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Tech Industry

Cloud hangs over communications show

Gear makers are gathering at Supercomm in Atlanta amid fresh signs that their most important customers--corporations, telephone companies and cable providers--are still pinching pennies.

Communications equipment makers gather in Atlanta on Monday for their largest annual convention amid fresh signs that their most important customers--corporations, telephone companies and cable providers--are still pinching pennies.

Spending has been down for at least a year, but there were some signs of recovery lately, with the return to profitability, however unsteady, by the nation's largest phone companies. But Oren Shaffer, chief financial officer at Qwest Communications International, said last week that Qwest spent "significantly" less in the first quarter on capital improvements than expected. The company has also "yet to see an increase in demand for information technology and telecom services from our large business customers," he said.

Supercomm this year will be a more somber event than in years past, industry observers say. The convention begins Monday with Lucent Technologies Chief Executive Pat Russo's "pragmatic" address about how to recover from the three-year telecom tailspin. She'll suggest several new ideas that could spur a recovery, including improvements for the giant Ethernet networks that feed broadband, cable TV and telephone service to cities and counties.

Another economic salve to be suggested at Supercomm 2003 is an attempt to put the nation's networks of fiber-optic or copper wires to better use. The networks that crisscross the country do relatively little more than deliver TV, telephone and broadband services.

The will be demonstrating five services, including videoconferencing and online gaming, that could improve carriers' financial picture. The forum is backed by heavyweights Hewlett-Packard, Lucent, Nortel Networks and Sprint.

"Telecom is in a recession," said Will Walkoe, BCD Forum vice chairman and a Sprint employee. "But it's becoming more necessary than less."

Christine Martino, director of HP's carrier grade server business, expects to hear of more cost-cutting measures similar to the effort now under way at three of the four major phone providers. Last Thursday, BellSouth, SBC Communications and Verizon Communications said they've agreed to use the same framework of fiber-optic hardware and software, and do much of the legwork together, as they expand their networks. Martino said it's a cost-saving measure for both the carriers and equipment vendors.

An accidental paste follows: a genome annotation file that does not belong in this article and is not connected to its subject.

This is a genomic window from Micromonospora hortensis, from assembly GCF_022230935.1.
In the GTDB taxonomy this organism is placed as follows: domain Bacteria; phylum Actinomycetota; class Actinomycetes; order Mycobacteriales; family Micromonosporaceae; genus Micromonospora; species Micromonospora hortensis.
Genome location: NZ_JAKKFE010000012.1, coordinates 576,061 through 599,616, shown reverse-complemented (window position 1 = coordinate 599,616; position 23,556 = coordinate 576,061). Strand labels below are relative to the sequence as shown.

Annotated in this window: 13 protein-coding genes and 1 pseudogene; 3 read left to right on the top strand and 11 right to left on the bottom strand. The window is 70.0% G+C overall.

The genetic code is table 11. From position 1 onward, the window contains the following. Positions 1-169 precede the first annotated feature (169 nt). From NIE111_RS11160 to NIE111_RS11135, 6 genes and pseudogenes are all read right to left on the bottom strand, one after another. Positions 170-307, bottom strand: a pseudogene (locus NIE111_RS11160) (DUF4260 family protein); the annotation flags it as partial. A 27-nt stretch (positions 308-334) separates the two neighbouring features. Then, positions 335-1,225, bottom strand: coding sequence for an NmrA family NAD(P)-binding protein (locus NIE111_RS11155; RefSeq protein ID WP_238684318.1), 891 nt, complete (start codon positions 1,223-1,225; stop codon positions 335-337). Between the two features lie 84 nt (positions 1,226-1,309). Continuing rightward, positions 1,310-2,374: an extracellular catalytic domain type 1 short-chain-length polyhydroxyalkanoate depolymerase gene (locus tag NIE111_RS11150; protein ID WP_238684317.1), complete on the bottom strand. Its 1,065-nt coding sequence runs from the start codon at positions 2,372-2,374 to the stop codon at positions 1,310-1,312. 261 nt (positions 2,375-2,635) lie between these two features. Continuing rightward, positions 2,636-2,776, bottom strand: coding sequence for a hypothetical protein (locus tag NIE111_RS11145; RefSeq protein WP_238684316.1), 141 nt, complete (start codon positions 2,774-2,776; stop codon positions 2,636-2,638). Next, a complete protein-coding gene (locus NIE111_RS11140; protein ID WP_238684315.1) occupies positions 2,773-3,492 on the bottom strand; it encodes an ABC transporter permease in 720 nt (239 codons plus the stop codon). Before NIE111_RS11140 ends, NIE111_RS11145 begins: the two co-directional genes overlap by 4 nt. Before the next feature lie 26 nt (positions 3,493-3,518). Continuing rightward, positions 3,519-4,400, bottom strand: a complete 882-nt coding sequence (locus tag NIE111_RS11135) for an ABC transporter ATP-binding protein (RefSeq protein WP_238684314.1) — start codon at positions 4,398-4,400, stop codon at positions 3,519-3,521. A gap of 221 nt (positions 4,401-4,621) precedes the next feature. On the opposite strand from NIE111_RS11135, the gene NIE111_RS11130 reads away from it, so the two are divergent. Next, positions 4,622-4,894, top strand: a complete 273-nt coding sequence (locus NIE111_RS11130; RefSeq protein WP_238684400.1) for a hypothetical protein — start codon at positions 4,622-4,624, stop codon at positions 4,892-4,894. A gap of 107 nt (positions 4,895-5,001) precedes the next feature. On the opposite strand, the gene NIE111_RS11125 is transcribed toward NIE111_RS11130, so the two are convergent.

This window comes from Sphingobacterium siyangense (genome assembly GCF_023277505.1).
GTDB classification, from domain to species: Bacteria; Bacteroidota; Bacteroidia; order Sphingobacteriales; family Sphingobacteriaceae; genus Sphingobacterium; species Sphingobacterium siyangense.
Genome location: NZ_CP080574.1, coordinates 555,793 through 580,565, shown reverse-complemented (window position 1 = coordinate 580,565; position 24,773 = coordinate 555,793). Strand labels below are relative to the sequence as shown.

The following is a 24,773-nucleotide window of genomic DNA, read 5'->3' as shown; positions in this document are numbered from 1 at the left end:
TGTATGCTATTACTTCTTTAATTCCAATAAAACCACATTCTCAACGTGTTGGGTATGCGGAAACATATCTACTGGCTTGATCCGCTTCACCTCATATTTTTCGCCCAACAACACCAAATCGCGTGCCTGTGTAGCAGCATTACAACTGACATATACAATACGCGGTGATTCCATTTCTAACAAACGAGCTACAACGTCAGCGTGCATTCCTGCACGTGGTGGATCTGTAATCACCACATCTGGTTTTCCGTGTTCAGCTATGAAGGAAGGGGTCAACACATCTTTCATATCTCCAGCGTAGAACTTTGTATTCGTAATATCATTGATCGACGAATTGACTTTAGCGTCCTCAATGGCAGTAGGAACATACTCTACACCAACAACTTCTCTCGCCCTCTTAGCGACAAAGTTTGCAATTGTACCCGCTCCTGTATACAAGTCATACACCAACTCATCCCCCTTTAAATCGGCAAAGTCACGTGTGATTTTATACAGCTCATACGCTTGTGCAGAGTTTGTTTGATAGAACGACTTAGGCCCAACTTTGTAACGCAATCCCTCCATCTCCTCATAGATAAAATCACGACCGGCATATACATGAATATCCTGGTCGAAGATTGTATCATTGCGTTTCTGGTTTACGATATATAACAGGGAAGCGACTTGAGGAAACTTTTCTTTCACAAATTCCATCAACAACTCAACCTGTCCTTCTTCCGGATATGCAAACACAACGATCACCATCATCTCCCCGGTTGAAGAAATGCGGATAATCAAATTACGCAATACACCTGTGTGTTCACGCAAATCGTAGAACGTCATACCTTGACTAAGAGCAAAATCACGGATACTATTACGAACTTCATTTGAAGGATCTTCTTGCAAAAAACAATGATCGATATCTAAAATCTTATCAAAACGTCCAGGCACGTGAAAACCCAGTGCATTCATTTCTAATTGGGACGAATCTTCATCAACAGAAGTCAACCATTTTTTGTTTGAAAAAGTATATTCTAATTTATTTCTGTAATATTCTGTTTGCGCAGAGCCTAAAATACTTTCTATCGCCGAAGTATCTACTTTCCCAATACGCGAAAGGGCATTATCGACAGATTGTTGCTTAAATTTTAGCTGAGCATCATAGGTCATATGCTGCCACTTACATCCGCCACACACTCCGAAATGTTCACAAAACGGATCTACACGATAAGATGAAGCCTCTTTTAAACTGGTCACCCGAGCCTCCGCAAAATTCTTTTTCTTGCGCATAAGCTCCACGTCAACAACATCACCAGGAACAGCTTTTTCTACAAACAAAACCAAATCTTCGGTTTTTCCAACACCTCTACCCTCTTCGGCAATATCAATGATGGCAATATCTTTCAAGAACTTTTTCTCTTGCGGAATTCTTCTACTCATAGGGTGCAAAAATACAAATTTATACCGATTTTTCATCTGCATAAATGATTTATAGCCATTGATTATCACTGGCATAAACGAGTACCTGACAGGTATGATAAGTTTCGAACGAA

"Carriers are moving away from proprietary systems developed in-house, because they don't have the research and development money any more," she said. "They are outsourcing. They are looking at common platform initiatives, looking at one platform and one operating system."

HP intends to introduce at Supercomm a new server that telephone or broadband providers use in their networks. The CC3310 is HP's hard charge at Sun Microsystems, which makes a competing product called Netra, she said.

This year's show floor and its broad range of equipment, from Lucent's new refrigerator-size telephone network switches to U.S. Robotics' Wi-Fi PC cards, reflects another major effect of the spending cuts.

A decade ago, Supercomm was the nearly exclusive domain of telephone network equipment, said U.S. Robotics global product manager Kevin Goulet. This week, the show floor will be cluttered with home and office networking equipment from unexpected sources, all trying to find new ways of making money. For instance, U.S. Robotics is expected to announce at the show that it is selling wireless home networking products, a relatively new arena for the company.

"Supercomm's getting even more diverse," Goulet said.

Not all of the tens of thousands of people expected to attend Supercomm are likely to be glum, although moroseness will be the prevailing mood, according to a smattering of interviews of expected attendees. Mark Straton, senior vice president of global marketing at phone and network equipment maker Siemens, believes a tussle between cable TV and telephone operators could end up spurring the industry.

Cable providers are now selling telephone services, spurring a move by telephone companies to head off potential damage by selling video entertainment. That all takes new, faster equipment, much of which will be on display this week, Straton said.

"This could cycle into a tornado," said Straton. "I don't know if it will spin in 2003, but it will start. When we get to 2004, we could end up with the perfect storm."